‘A Trump victory is a disaster’: Disappointment reigns as historic hopes fade for women in politics
OTTAWA – For countless women in Canadian politics, Tuesday’s U.S. election added insult to injury: not only did Hillary Clinton fail to shatter the glass ceiling, but it was none other than Donald Trump who thwarted her efforts.
“I think a Trump victory is a disaster, not just for Canada, but for the world,” said former Progressive Conservative prime minister Kim Campbell.
As Canada’s first female PM, Campbell was looking forward to seeing Clinton reach a similar milestone, sending a powerful message around the globe that would help normalize the idea of women in leadership positions.
She was also keen to see Trump go down to defeat.
Campbell was troubled by his admiration for Russian President Vladimir Putin, as well as the stoking of sexist, racist, anti-judiciary and anti-institutional sentiments among the electorate — something that could have a profound effect on the strength of American democracy going forward.
“I think that this is a man who is so ignorant about the geopolitics of the world, so uninformed and incurious that he is extremely dangerous and I think it’s a big challenge for the countries of the world to try and deal with him,” she said.
“They were very frightened before the election, and they must be in absolute despair right now.”
Green party Leader Elizabeth May was similarly blunt.
“It’s clearly horrific,” she said.
May said Trump has promised to withdraw the U.S. from the Paris Agreement on climate change, a move she’s convinced could end up destroying the whole thing.
“The possibility that the U.S. electorate has just condemned our grandchildren is a significant risk,” she said.
There was also a high degree of disappointment over having come so close.
“I was so confident, you know? A woman president!” Olivia Chow, the former NDP MP from Toronto, said before letting out a big sigh.
“People are not ready for female leaders,” Chow said as she contemplated the result.
“People that are not doing well are looking for someone to blame and it must be the migrants, it must be the refugees, it must be the latte-drinking city worker.”
Nancy Peckford, executive director of Equal Voice, agreed that sexism likely played a role in the result.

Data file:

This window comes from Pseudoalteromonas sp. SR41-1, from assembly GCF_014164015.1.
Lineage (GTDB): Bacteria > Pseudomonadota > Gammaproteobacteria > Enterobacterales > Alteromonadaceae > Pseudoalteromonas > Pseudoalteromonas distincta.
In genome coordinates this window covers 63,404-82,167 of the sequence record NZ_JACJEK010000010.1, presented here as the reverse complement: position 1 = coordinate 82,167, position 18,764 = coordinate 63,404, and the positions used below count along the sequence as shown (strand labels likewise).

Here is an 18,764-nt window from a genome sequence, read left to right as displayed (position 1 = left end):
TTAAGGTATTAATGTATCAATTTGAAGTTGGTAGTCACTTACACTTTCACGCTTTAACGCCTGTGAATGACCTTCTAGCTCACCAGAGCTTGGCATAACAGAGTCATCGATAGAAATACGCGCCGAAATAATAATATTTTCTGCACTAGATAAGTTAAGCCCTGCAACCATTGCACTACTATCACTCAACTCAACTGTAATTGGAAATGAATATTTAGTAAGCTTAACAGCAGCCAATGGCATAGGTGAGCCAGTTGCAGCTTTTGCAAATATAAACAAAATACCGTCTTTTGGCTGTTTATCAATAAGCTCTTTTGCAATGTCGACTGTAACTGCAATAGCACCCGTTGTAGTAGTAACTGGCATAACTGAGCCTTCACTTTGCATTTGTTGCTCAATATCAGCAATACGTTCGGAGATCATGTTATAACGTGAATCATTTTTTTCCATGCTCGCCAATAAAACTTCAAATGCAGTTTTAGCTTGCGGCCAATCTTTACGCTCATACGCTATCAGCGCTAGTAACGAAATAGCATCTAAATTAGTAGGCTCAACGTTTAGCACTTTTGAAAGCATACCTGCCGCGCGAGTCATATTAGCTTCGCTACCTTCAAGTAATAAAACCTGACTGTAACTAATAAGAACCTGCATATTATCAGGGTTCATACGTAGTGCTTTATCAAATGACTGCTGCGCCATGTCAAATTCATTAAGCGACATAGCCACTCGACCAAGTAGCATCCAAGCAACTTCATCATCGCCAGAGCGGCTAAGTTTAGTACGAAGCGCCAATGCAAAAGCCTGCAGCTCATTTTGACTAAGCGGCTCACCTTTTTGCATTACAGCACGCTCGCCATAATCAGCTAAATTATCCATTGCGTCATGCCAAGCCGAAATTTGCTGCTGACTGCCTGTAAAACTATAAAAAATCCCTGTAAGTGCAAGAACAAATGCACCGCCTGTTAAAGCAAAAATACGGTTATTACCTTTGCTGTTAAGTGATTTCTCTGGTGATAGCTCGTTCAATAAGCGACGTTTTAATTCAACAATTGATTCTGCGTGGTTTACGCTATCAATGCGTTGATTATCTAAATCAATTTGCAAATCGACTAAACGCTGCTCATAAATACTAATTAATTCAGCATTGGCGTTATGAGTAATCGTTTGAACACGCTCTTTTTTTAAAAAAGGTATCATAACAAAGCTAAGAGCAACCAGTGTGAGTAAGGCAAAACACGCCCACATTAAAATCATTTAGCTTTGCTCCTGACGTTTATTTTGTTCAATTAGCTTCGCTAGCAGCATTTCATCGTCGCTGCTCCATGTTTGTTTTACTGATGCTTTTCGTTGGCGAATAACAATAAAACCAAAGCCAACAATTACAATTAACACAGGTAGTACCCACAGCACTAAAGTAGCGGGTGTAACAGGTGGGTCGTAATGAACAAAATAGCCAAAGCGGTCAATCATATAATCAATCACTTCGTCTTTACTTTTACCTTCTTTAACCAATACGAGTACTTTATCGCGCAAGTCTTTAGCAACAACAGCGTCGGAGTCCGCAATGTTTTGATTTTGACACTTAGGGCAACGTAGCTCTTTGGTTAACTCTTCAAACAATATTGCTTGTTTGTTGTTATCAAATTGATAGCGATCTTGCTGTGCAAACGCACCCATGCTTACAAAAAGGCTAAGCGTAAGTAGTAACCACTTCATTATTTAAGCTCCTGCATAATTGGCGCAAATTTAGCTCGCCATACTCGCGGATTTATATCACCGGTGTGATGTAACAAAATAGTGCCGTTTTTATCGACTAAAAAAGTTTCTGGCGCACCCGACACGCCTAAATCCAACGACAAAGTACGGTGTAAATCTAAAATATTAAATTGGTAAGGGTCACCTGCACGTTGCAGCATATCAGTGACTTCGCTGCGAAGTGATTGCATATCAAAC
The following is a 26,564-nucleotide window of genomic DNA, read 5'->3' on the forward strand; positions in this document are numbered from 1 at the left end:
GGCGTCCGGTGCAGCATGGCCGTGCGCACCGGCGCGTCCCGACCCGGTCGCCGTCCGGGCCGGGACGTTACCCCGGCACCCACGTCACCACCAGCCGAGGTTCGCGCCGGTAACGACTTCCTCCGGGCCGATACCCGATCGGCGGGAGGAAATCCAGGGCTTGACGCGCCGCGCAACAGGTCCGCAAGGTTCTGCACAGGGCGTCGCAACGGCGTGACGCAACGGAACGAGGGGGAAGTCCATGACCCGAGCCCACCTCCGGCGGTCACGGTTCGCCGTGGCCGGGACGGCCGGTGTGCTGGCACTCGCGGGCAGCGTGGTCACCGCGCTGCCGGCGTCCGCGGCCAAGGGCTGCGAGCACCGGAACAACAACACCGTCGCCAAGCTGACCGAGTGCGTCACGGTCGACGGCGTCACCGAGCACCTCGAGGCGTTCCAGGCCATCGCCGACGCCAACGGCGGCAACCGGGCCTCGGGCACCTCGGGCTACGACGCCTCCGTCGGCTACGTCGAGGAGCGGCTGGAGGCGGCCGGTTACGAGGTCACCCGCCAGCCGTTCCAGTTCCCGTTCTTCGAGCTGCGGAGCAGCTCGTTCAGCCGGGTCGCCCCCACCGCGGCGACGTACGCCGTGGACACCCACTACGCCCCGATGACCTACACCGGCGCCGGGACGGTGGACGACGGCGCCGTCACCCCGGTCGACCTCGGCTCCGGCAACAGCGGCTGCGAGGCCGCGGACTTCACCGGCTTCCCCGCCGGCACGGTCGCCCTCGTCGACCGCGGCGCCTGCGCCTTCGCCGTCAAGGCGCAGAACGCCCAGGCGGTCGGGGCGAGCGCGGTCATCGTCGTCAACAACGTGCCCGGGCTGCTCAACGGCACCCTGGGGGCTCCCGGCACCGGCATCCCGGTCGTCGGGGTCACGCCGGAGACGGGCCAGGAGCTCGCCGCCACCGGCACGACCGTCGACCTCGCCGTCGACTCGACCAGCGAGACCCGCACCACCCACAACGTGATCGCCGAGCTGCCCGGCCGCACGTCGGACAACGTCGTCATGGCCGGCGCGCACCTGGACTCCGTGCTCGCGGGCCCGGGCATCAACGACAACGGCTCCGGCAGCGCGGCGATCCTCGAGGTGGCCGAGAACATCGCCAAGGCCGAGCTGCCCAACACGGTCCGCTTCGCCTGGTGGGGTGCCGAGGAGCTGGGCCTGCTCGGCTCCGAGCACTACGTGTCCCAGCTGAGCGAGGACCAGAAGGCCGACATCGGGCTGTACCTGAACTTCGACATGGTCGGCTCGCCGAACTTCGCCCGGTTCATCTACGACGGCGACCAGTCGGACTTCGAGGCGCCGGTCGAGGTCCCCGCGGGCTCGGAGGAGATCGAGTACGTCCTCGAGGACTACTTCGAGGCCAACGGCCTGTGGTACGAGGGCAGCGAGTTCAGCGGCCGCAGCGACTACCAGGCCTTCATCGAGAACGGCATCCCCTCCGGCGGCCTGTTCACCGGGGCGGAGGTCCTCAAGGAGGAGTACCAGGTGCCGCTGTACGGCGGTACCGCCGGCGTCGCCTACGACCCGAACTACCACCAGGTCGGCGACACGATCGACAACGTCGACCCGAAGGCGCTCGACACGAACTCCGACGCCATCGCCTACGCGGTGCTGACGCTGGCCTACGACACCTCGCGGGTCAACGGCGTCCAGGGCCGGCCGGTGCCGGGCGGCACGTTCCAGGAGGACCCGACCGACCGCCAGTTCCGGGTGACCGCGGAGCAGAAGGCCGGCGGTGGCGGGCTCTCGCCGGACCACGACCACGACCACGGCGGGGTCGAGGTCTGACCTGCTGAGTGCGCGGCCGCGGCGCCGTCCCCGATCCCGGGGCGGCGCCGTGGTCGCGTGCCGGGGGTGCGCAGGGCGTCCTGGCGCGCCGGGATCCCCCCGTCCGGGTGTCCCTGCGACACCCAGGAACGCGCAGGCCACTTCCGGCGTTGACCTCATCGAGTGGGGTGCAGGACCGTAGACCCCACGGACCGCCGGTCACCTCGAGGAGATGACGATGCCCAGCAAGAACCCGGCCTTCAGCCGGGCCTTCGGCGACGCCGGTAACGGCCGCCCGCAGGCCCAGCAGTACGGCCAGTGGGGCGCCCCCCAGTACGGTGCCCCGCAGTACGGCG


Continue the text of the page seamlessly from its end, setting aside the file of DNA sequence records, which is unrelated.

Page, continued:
“It makes us wonder if the U.S. electorate was ready for a female president,” Peckford said.
Conservative MP Michelle Rempel said before she comes to any conclusions about the significance of a Clinton loss, she needs to know one key piece of information.
“To me, the real issue is: how did women in the United States vote?” Rempel said. “Sometimes gender is one axis out of many.”
The election was about overturning the status quo, she added.
“I think there is going to be a lot made about people that don’t feel as if their voices were heard in the current political establishment, and you can’t negate the validity of those voices.”
Maybe so, but that would come as cold comfort to many.
At one election-watching event in Toronto, Elizabeth Littlejohn broke into her boxes of Kleenex. “If a man with 20 years White House experience was running, we would be far in the lead,” she lamented.
Susie Erjavec Parker, who organized an election-watching party in Winnipeg for “nasty women” and “bad hombres” — a nod to insults Trump used in one of the presidential debates — described the mood Tuesday night as one of “nervous trepidation.”
“It’s a shame, because his entire candidacy has overshadowed what should be a historic win for her.”
Watch Below: Donald Trump’s wife, Melania Trump, spoke on Nov. 3 at a rally in Pennsylvania, where she told supporters that she would work to provide opportunity to women living in poverty if her husband is elected president.
Hazel McCallion, the longtime former mayor of Mississauga, Ont., sounded a contrarian note earlier in the day, saying Trump had a positive influence on the campaign.
“I think Trump has made his contribution by shaking the establishment in the United States,” she said. “I think it brought forward a lot of people who felt they didn’t have a voice or felt they could accomplish anything and I think that has been good.”
Other women in Canadian politics also spoke of the sexism and misogyny that will be a legacy of the remarkable 2016 campaign.
“I think that there will be real implications from the divisiveness and the toxicity that we’ve seen and it’s going to take some time to get over that,” Ontario Premier Kathleen Wynne said Tuesday morning, long before the polls closed.
NDP MP Sheila Malcolmson, her party’s critic for the status of women, said Tuesday’s outcome will ring all too familiar for many.
“It will be a very discouraging confirmation of what, unfortunately, too many around the world have experienced — that the underqualified man gets promoted over the highly qualified woman.”
— With files from Gwen Dambrofsky in Edmonton